Cotton does not have the wicking power of linen so will take longer to dry and "in theory" will not perform as well as linen to pull moisture from dough.  I won't weigh in on the cotton vs. linen couche decision except to say that I like the feel of linen as opposed to cotton.  I like touching it and I try to use it when I can.  (A linen bath towel dries like nothing else, by the way.)  Obsessive perfectionists might want to blow the money to get the absolute perfect fabric for the application (and it is.)  If we look backwards to "the old ways" - especially old European ways - linen would be the fabric of choice as cotton would have been too rare and expensive.  But cotton is just fine.


 Once again, a well woven cotton couche will ravel when washed (and it should be washed to remove finishing chemicals), but not so much as to be a problem.  Since this should be the one and only time the couche is washed, these threads can be trimmed and will not be a problem again.  No need to hem, serge, etc. unless even the smallest amount of raveling (in the past) is something you simply cannot tolerate.  Similarly, since the couche will not be washed again, washing it in hot water will cause it to shrink a bit, but there is really no need to shrink it.  Most cotton that is commercially available has already gone through enough processing so that any major shrinkage has already occurred.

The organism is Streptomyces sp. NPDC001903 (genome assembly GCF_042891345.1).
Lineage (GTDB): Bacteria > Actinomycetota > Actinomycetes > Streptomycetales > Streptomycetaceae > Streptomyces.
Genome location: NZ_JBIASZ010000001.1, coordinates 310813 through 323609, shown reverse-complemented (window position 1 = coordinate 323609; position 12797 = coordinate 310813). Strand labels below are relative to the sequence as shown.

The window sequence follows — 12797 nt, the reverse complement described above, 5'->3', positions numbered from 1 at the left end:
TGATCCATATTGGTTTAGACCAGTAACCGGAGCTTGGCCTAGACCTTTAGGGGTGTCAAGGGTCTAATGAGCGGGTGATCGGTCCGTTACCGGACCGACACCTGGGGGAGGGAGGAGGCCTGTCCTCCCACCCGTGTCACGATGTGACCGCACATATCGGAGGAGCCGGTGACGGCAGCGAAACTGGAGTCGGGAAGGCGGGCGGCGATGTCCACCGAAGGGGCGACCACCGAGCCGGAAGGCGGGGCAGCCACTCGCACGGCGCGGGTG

No matter what fabric you use, the couche should be dry before storage, or stored in such a way that it will dry quickly in storage.  Those of us in dry climates can be a bit careless, while those in humid climates might wish to find a spot to hang couches until they are dry.  Folding any fabric will result - over time - in permanent creases and will eventually cause weak spots in the fabric along those crease lines.  "Over time" is sort of a relative thing.  For a couche which we might be using for ten or twenty years and will not be passed down to the children and grandchildren, this should not be a concern.  Creases will develop, but they will not substantially reduce the functionality of the couche.  For treasured quilts or tablecloths, many experts recommend that they be rolled, or if that is not practical that folds be padded with acid free tissue paper and that periodically they be re folded in a different way.  Personally I can roll my couche and so I do.